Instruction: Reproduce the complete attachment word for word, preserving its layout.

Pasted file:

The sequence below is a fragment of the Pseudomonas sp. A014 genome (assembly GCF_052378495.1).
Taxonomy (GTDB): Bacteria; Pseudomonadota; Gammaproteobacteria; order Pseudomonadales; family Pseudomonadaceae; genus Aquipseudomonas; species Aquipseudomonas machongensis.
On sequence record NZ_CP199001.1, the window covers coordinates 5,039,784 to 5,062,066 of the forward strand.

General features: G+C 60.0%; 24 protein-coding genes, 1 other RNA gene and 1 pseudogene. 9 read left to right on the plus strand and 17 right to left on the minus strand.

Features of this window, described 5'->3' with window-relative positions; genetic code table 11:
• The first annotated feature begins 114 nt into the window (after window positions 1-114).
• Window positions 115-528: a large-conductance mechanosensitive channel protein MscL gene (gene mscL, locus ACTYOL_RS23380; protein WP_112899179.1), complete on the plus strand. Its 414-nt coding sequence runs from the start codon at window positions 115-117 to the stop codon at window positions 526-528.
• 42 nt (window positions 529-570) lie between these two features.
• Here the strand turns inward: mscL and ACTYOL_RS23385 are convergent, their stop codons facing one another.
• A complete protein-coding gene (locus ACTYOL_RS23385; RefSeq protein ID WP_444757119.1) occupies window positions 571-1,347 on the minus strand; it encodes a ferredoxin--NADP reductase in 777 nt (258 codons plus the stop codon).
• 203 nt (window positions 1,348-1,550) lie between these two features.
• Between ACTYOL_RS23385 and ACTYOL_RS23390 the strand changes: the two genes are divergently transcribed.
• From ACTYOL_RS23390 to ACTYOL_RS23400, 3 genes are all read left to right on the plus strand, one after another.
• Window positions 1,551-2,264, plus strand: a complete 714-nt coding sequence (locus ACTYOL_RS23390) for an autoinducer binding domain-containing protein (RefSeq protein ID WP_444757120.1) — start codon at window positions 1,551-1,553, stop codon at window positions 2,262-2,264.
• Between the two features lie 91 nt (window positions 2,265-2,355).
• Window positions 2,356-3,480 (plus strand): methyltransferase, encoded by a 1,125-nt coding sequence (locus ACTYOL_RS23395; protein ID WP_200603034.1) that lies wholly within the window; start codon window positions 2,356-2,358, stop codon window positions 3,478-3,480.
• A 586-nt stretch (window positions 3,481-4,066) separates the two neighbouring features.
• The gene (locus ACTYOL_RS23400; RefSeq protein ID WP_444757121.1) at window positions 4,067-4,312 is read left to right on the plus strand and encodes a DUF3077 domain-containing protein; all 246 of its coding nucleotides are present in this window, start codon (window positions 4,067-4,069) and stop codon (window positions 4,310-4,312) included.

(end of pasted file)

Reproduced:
The sequence below is a fragment of the Pseudomonas sp. A014 genome (assembly GCF_052378495.1).
Taxonomy (GTDB): Bacteria; Pseudomonadota; Gammaproteobacteria; order Pseudomonadales; family Pseudomonadaceae; genus Aquipseudomonas; species Aquipseudomonas machongensis.
On sequence record NZ_CP199001.1, the window covers coordinates 5,039,784 to 5,062,066 of the forward strand.

General features: G+C 60.0%; 24 protein-coding genes, 1 other RNA gene and 1 pseudogene. 9 read left to right on the plus strand and 17 right to left on the minus strand.

Features of this window, described 5'->3' with window-relative positions; genetic code table 11:
• The first annotated feature begins 114 nt into the window (after window positions 1-114).
• Window positions 115-528: a large-conductance mechanosensitive channel protein MscL gene (gene mscL, locus ACTYOL_RS23380; protein WP_112899179.1), complete on the plus strand. Its 414-nt coding sequence runs from the start codon at window positions 115-117 to the stop codon at window positions 526-528.
• 42 nt (window positions 529-570) lie between these two features.
• Here the strand turns inward: mscL and ACTYOL_RS23385 are convergent, their stop codons facing one another.
• A complete protein-coding gene (locus ACTYOL_RS23385; RefSeq protein ID WP_444757119.1) occupies window positions 571-1,347 on the minus strand; it encodes a ferredoxin--NADP reductase in 777 nt (258 codons plus the stop codon).
• 203 nt (window positions 1,348-1,550) lie between these two features.
• Between ACTYOL_RS23385 and ACTYOL_RS23390 the strand changes: the two genes are divergently transcribed.
• From ACTYOL_RS23390 to ACTYOL_RS23400, 3 genes are all read left to right on the plus strand, one after another.
• Window positions 1,551-2,264, plus strand: a complete 714-nt coding sequence (locus ACTYOL_RS23390) for an autoinducer binding domain-containing protein (RefSeq protein ID WP_444757120.1) — start codon at window positions 1,551-1,553, stop codon at window positions 2,262-2,264.
• Between the two features lie 91 nt (window positions 2,265-2,355).
• Window positions 2,356-3,480 (plus strand): methyltransferase, encoded by a 1,125-nt coding sequence (locus ACTYOL_RS23395; protein ID WP_200603034.1) that lies wholly within the window; start codon window positions 2,356-2,358, stop codon window positions 3,478-3,480.
• A 586-nt stretch (window positions 3,481-4,066) separates the two neighbouring features.
• The gene (locus ACTYOL_RS23400; RefSeq protein ID WP_444757121.1) at window positions 4,067-4,312 is read left to right on the plus strand and encodes a DUF3077 domain-containing protein; all 246 of its coding nucleotides are present in this window, start codon (window positions 4,067-4,069) and stop codon (window positions 4,310-4,312) included.